One reason why greys, silvers and pewters are so popular is that car designers think those colors show off contours the best. To be honest, the exterior color palette hasn’t been nearly so limited as the interior color choices. Now almost everything is in a shade of grey. Go to a car show with cars from the 1950s, ’60s and ’70s and you’ll see bright, vibrant interior colors. Hell, even in the ’80s you could get red interiors.

    Now that the Brown Car Appreciation Society has succeeded in breaking the color barier on the outside, it’s time that blue, green, red and yellow interiors returned.

    • 0 avatar
      Felis Concolor

      That seems to be the biggest problem these days: the shape of the sheet metal has become king, and noone is willing to question the design’s suitability for supporting a wide palette of colors or, in my case, supporting multiple colors. I’d love to see bi- and tricolor-friendly designs with clear break lines and exterior trim which provides the necessary transition points for a vibrant, multicolor palette. Yes, I still wander the neighborhood looking for creatively painted (permanent upkeep) Victorian and Edwardian houses.

      And your observation regarding interior color choices is spot-on; black and grey may be safe but they are definitely not fun, and offering a variety of real colors for fabric or leather seats will always earn my continued attention, even if I’m holding out for a different model. Fiat’s combination of contrasting leather interior options plus vibrant exterior color combinations has put their forthcoming 500L on my short list for next year’s potential purchase decision.

      Augh, now I’m seeing a particularly boxy D4 variant painted yellow with a black roof cap and fitted with a green leather interior. If I could specify a combination like that, I’d be hard pressed to ever have a bad day driving in such a colorful coach.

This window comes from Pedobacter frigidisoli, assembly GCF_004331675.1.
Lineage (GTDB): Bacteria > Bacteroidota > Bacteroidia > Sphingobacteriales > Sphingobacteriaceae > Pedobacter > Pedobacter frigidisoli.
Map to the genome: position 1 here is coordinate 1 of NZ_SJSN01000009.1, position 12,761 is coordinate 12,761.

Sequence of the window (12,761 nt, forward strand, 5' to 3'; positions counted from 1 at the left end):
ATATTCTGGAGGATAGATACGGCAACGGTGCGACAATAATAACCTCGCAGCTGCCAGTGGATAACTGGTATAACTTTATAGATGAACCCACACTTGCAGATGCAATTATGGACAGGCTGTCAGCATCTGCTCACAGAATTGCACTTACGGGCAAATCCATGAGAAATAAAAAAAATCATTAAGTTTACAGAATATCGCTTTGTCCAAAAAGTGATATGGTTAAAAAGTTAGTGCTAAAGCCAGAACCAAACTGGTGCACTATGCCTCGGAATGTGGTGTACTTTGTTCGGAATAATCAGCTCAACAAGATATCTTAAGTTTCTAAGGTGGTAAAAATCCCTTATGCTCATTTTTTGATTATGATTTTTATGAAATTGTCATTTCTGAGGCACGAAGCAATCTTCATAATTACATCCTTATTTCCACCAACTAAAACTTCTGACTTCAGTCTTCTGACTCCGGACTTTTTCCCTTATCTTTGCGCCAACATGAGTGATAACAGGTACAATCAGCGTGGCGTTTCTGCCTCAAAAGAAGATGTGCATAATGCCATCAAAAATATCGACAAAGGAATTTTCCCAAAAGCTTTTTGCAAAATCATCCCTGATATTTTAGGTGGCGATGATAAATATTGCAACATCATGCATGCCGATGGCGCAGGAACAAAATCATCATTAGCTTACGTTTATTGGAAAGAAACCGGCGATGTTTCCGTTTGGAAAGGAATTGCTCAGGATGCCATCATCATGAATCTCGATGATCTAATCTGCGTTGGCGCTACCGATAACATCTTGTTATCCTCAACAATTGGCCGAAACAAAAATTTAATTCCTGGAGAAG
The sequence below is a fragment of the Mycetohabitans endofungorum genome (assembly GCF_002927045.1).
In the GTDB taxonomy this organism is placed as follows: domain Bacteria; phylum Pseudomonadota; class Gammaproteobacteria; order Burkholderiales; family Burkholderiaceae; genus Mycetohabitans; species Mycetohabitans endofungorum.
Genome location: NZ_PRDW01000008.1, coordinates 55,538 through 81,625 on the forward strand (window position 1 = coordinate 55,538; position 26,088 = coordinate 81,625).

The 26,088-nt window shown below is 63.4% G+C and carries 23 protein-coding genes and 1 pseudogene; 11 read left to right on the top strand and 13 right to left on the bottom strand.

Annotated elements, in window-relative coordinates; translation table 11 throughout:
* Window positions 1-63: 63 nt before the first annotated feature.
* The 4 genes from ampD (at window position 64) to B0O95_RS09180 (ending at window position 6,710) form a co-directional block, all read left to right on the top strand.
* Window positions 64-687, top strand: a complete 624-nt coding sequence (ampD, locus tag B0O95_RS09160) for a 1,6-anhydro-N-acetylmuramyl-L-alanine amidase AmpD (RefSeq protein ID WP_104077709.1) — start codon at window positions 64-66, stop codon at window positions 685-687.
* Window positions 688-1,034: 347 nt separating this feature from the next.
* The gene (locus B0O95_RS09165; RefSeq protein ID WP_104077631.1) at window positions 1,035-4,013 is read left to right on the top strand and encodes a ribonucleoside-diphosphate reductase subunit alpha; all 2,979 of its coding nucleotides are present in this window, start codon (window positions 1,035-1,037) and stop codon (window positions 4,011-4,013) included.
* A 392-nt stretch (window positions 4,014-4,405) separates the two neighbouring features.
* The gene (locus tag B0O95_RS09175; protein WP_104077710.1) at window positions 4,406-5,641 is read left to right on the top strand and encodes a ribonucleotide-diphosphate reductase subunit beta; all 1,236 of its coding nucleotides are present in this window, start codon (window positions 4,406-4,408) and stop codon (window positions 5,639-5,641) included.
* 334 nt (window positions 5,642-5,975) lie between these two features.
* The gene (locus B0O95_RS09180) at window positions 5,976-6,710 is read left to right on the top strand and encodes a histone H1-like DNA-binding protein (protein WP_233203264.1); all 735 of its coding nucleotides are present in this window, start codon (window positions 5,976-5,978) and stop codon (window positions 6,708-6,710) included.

• avatar

    I guess it’s just me but I can’t figure out why so many people choose grey/silver and all of its lighter/darker variations.

    Here’s a link to some colorful Bimmers.

    I’ll take the orange, blue, or green over black, white, or silver any day of the week…and twice on Sunday!

  • avatar
    el scotto

    Another thing with a gray car. At some point in the day your car and the asphalt will be the same color.

  • avatar

    Here is my list of favorite colors:
    1) Bright Red (Simple, loud, and classic.)
    2) Bright to dark Blues short of Navy (Blue Subarus with gold wheels are to blame for this one.)
    3) Dark metallic green with gold flake. (I saw a Corvette with dark green paint with gold flake in the paint and gold wheels, and the green looked black except where the sun hit it with the gold flakes making it look even better. It was amazing, and it’s the only paint job I’ve ever been amazed by.)
    4) Metallic Browns (It’s funky, and it screams, “I don’t care about resale value!” :) )
    5) Black (It doesn’t matter what the styling of the car looks like if it’s black.)

    Least favorite:
    1) White (I like it on Type-R Hondas, but on everything else it’s unimaginative.)
    2) Any red that’s not bright red
    3) Pastels
    4) Non-metallic tans
    5) Yellow

  • avatar

    “Actually, white is currently at the forefront of automotive purchases these days, with something like a quarter of all cars in North America being the colour of the Beatles’ ninth album.”

    It probably doesn’t hurt that 99.5% of all full-size vans and low-option pickups in dealer stock are white. I saw a brand new blue GMC Savanna sitting on a lot a few weeks ago and I nearly had a stroke.

  • avatar

    When I ordered my Honda, I was torn between white and blue. White won out because I could get beige interior which is SO much more pleasant on my butt when it’s 100 degrees outside.